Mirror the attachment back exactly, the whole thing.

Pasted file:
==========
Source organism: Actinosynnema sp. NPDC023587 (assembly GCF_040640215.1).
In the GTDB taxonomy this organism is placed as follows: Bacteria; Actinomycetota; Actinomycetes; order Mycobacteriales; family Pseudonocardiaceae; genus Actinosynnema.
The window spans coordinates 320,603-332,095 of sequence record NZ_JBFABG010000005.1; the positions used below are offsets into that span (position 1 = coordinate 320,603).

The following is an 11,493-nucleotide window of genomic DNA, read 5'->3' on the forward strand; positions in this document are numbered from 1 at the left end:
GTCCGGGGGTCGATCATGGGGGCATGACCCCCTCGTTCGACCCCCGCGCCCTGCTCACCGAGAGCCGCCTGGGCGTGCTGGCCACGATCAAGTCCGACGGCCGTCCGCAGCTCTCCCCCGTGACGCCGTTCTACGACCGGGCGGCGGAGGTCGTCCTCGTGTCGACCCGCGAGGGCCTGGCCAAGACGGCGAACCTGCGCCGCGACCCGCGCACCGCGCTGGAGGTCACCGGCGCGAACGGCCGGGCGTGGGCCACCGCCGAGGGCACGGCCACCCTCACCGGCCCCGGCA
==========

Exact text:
Source organism: Actinosynnema sp. NPDC023587 (assembly GCF_040640215.1).
In the GTDB taxonomy this organism is placed as follows: Bacteria; Actinomycetota; Actinomycetes; order Mycobacteriales; family Pseudonocardiaceae; genus Actinosynnema.
The window spans coordinates 320,603-332,095 of sequence record NZ_JBFABG010000005.1; the positions used below are offsets into that span (position 1 = coordinate 320,603).

The following is an 11,493-nucleotide window of genomic DNA, read 5'->3' on the forward strand; positions in this document are numbered from 1 at the left end:
GTCCGGGGGTCGATCATGGGGGCATGACCCCCTCGTTCGACCCCCGCGCCCTGCTCACCGAGAGCCGCCTGGGCGTGCTGGCCACGATCAAGTCCGACGGCCGTCCGCAGCTCTCCCCCGTGACGCCGTTCTACGACCGGGCGGCGGAGGTCGTCCTCGTGTCGACCCGCGAGGGCCTGGCCAAGACGGCGAACCTGCGCCGCGACCCGCGCACCGCGCTGGAGGTCACCGGCGCGAACGGCCGGGCGTGGGCCACCGCCGAGGGCACGGCCACCCTCACCGGCCCCGGCA